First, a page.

Washington Post restaurant critic Tom Sietsema visits the new D.C. restaurant that sets “an inviting table for a Georgian feast.” He’s into the “handsome” tasting board starter packed with colorful beet and spinach pâtés, Georgian cheeses, and “glossy” eggplant with walnut paste. He’s all about bringing on more Georgian amber wine but was a little irked by the “constant interruptions” from servers asking about additional orders. Sietsema says he’s most likely to return for the kebabs, and he’s a fan of the pork ones bolstered with sweet-and-sour plum sauce, as well as the crisp breads (specifically, the plate-size round ones, stuffed with pork and beef) called kubdari. He’s also fully entertained by the papakhi woolly hats on display; worn in Georgia’s mountainous regions, they’re the “perfect antidote” to Washington’s current cold streak, he says.
Northern Virginia Magazine restaurant critic and dining editor Stefanie Gans heads to the months-old Falls Church restaurant, which boasts an Egyptian menu with Middle Eastern staples like flavorful grape leaves. A plate of rice mixed with little strings of vermicelli remains light, thanks to “tender, delicate” veal inside. She’s also keen on the “subtle standout” of a starter dubbed ful medames, available packaged in a trio for less than $10, featuring “heady, rich” fava beans.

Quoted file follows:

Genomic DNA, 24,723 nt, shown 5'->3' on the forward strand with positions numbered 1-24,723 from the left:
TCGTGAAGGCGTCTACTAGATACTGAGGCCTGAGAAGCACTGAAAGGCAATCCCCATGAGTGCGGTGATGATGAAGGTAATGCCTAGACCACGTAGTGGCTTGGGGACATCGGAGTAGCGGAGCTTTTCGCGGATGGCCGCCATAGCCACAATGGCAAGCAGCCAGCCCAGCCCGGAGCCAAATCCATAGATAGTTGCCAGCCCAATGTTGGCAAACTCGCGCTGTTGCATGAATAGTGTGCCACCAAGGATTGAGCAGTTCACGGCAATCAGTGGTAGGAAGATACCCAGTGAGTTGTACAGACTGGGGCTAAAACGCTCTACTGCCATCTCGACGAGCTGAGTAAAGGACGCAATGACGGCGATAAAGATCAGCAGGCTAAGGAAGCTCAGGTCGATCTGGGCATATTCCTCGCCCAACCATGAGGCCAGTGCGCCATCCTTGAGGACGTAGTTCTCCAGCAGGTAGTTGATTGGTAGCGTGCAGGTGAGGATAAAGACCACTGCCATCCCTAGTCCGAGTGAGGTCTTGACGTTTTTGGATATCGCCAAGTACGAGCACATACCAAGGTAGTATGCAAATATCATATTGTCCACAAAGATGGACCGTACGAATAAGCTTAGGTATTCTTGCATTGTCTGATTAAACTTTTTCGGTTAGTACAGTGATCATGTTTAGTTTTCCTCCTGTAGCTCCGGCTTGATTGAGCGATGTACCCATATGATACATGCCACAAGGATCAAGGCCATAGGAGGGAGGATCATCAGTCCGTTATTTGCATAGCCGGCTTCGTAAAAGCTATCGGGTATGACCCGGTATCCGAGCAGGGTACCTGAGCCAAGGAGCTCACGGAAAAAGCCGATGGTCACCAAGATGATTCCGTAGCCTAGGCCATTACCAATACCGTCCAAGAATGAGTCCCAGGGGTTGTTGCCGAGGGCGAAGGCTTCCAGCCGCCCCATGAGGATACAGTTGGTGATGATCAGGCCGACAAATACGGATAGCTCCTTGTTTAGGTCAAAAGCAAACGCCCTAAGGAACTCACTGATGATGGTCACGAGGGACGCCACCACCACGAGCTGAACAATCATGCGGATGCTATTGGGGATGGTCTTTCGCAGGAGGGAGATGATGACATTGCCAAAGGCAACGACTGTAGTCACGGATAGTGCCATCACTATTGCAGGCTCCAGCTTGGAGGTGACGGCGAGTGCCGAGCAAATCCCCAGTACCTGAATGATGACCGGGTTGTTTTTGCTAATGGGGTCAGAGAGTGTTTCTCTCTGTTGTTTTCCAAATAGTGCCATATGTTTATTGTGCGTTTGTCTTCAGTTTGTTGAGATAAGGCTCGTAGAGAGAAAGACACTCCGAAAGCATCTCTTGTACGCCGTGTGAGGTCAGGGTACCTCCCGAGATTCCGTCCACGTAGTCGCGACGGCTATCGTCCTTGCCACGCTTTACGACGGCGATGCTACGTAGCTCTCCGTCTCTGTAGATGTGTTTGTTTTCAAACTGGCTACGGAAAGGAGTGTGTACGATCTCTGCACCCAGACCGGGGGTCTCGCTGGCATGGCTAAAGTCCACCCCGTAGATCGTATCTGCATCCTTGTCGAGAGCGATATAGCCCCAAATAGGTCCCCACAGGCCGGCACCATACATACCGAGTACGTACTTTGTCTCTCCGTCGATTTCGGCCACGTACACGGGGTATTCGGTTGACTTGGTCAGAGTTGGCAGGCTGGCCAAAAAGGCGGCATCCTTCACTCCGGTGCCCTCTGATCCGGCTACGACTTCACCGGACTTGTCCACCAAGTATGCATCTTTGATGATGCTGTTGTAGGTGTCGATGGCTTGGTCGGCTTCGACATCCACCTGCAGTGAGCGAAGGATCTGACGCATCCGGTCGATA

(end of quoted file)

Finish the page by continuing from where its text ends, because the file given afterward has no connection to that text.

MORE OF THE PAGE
Washington Post food writer Tim Carman checks out this 5,000-square-foot food hall, deciding that it’s a “daily party” in Annandale, Virginia. There he finds modern riffs on familiar offerings including Vietnamese banh mi, Thai noodle soups, Taiwanese shaved “snow” and quesadillas with wok-fried chicken. The industrial-chic space, heavy on hard communal tables, and very family friendly (grown ups can enjoy cocktails from the Block Bar, while kids line up for SnoCream) but it’s also very loud, he notes. “Collectively, the place merits two stars, though individually some components fall short of that rating.” He talks up Balo Kitchen and Roots, where he’s into the “delicious” pad Thai and its take on a traditional boat noodle soup.
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